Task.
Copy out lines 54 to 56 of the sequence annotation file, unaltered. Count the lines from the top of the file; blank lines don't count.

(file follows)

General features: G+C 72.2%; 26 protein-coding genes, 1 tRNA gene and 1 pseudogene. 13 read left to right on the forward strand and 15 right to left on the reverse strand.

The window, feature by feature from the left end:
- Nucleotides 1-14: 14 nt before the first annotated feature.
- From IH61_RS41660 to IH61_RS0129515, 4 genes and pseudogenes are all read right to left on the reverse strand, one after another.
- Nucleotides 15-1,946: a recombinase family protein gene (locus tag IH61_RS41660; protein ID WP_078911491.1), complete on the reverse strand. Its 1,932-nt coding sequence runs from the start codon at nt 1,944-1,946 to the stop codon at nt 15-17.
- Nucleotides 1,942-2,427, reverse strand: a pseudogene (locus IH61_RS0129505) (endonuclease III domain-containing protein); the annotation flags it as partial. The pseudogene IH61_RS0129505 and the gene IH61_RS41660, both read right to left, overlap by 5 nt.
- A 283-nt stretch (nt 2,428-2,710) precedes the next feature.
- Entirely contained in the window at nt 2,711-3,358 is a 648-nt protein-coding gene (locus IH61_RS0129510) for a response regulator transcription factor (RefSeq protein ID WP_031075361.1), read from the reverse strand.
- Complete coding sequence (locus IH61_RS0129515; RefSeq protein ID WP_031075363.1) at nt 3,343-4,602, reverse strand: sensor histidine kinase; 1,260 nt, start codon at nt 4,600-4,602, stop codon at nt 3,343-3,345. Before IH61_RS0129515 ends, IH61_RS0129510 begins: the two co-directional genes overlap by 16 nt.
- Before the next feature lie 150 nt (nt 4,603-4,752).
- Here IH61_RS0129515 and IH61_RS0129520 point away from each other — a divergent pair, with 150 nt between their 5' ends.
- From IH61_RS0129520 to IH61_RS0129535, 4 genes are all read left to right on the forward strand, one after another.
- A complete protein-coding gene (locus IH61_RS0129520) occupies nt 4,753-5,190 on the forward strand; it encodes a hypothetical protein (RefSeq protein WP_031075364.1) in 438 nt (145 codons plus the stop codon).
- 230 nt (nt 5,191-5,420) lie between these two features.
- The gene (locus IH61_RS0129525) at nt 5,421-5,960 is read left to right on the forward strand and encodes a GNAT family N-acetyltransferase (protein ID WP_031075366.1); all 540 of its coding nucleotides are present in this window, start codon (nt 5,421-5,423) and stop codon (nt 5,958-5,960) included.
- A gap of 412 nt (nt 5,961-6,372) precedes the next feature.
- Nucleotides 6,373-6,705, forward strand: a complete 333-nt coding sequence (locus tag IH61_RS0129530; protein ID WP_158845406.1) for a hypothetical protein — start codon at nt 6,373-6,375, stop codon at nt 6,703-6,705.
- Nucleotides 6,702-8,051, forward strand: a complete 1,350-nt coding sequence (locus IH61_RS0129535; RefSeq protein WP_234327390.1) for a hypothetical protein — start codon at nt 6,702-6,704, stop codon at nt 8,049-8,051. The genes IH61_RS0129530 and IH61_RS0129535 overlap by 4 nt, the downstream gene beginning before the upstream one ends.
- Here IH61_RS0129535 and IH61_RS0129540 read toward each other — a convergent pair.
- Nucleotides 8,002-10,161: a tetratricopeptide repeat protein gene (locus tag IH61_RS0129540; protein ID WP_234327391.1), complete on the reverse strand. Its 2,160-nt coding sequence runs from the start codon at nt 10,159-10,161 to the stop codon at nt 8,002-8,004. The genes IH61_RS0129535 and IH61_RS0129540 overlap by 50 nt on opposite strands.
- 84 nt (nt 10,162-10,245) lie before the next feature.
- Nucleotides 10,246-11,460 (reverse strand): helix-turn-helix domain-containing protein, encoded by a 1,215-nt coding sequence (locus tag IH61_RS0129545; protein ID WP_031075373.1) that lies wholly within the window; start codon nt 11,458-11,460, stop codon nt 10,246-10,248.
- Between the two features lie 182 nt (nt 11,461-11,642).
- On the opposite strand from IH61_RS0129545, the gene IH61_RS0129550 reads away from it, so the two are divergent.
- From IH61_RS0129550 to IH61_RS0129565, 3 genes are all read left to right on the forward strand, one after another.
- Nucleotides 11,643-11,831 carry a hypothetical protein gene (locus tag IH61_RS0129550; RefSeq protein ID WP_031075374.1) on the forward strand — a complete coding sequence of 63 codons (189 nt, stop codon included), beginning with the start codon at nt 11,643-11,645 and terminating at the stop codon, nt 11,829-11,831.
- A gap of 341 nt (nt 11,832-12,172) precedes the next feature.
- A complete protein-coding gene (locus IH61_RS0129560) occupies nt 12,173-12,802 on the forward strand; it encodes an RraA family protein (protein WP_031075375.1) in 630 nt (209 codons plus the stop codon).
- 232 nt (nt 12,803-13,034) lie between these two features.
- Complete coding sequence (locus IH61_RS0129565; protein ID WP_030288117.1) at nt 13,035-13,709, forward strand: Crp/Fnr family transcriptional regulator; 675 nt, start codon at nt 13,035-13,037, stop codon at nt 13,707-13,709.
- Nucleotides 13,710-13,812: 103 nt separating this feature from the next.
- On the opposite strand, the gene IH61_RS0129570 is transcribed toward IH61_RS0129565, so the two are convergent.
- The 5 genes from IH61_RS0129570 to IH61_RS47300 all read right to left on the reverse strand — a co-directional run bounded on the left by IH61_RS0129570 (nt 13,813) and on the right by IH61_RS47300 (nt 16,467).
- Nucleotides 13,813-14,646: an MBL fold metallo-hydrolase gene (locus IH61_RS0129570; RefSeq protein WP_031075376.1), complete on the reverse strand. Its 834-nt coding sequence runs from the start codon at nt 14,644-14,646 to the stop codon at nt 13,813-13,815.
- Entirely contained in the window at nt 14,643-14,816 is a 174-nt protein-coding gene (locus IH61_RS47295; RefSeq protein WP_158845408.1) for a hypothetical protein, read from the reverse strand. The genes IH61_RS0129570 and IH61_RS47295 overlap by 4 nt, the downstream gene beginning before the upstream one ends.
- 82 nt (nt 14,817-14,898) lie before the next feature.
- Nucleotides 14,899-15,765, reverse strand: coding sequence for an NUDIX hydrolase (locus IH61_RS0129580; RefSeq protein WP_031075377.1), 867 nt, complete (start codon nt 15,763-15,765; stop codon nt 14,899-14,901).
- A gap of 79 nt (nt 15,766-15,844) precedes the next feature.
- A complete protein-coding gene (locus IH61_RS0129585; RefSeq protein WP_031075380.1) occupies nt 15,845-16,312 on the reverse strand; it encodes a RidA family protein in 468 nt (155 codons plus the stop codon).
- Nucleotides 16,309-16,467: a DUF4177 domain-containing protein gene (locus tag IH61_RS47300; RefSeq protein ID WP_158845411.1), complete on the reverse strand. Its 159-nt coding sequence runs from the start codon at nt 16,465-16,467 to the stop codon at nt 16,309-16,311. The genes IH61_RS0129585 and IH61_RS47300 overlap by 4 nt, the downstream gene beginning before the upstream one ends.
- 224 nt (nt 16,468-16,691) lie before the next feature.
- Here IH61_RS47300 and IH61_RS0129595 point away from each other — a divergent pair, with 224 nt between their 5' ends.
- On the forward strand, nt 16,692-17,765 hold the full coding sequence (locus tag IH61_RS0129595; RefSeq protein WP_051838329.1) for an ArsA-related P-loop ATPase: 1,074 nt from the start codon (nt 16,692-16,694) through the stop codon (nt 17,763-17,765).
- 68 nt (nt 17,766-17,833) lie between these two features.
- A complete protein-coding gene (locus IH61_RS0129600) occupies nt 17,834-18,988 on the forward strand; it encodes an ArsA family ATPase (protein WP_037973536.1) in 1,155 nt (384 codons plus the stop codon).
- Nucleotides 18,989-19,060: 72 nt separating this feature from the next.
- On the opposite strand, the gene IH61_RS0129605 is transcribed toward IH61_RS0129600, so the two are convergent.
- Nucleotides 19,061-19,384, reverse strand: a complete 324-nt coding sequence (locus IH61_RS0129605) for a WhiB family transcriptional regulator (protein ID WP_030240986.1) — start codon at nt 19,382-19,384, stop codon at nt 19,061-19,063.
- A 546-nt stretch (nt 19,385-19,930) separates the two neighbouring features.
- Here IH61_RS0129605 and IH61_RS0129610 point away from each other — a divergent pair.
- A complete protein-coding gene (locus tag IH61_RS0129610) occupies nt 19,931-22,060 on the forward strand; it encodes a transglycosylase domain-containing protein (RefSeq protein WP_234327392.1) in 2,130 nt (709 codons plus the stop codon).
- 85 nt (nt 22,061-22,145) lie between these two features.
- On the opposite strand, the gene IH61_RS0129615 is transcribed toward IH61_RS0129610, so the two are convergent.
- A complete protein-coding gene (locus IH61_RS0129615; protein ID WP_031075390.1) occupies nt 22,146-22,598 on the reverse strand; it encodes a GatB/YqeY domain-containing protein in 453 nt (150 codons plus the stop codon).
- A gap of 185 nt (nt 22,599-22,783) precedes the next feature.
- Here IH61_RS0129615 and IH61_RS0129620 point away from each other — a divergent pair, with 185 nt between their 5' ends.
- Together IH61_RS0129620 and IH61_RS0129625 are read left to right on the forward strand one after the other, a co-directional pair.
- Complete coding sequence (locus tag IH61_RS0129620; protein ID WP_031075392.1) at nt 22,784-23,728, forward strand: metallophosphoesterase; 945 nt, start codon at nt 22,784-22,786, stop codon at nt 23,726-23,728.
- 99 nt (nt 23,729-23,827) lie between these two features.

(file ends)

- A complete protein-coding gene (locus IH61_RS0129615; protein ID WP_031075390.1) occupies nt 22,146-22,598 on the reverse strand; it encodes a GatB/YqeY domain-containing protein in 453 nt (150 codons plus the stop codon).
- A gap of 185 nt (nt 22,599-22,783) precedes the next feature.
- Here IH61_RS0129615 and IH61_RS0129620 point away from each other — a divergent pair, with 185 nt between their 5' ends.